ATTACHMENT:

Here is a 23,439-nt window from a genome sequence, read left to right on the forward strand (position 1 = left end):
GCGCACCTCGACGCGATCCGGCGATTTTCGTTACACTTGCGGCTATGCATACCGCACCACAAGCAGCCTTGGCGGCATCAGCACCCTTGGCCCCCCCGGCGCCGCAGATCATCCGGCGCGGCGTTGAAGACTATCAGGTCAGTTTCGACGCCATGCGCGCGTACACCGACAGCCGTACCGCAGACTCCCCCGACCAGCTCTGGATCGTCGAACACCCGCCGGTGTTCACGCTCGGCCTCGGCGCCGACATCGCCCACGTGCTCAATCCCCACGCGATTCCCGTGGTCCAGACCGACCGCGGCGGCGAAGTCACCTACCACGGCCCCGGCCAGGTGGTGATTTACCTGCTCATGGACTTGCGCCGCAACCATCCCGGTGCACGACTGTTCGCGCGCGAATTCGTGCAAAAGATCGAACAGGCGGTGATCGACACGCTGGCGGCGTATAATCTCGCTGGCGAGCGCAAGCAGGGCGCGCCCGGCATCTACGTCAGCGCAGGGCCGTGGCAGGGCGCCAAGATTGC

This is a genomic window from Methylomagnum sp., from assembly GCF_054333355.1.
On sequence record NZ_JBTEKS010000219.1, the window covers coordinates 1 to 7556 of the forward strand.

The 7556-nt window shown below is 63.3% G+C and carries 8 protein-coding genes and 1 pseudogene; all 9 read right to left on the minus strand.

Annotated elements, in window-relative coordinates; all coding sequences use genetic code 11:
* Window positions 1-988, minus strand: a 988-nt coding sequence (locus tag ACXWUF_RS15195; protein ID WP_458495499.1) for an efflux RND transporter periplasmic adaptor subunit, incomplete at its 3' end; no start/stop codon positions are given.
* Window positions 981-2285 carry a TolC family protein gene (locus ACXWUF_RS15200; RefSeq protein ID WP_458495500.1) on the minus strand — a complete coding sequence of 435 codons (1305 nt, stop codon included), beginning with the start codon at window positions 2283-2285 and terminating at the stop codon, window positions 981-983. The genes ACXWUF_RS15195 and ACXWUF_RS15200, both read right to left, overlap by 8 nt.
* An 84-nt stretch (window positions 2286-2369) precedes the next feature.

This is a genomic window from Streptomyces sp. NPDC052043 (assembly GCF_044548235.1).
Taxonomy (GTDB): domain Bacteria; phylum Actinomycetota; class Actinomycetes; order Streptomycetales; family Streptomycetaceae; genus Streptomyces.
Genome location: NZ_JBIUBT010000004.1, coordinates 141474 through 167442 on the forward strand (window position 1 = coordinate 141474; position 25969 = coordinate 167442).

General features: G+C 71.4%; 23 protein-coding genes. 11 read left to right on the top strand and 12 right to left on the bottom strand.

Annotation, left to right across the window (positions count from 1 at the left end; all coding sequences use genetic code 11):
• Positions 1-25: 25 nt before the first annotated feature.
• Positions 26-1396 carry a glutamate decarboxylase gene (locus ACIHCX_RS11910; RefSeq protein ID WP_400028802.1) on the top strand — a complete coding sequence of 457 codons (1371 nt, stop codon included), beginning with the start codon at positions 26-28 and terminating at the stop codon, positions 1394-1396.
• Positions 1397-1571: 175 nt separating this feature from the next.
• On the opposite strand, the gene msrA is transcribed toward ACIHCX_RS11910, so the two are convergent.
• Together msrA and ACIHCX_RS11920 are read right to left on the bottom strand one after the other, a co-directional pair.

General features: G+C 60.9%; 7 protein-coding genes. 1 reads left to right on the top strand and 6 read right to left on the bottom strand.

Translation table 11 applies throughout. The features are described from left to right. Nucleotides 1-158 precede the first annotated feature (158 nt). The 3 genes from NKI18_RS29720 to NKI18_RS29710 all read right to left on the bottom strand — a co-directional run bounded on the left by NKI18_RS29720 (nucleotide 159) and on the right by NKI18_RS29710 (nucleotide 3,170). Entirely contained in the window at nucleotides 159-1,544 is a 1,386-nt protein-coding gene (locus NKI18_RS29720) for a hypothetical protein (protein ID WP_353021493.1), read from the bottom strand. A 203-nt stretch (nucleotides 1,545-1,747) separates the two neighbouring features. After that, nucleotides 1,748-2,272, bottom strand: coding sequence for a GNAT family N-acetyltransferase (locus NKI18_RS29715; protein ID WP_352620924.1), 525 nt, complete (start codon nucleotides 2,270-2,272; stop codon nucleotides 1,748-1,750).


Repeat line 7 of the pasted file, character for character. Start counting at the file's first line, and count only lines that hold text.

* Window positions 1-988, minus strand: a 988-nt coding sequence (locus tag ACXWUF_RS15195; protein ID WP_458495499.1) for an efflux RND transporter periplasmic adaptor subunit, incomplete at its 3' end; no start/stop codon positions are given.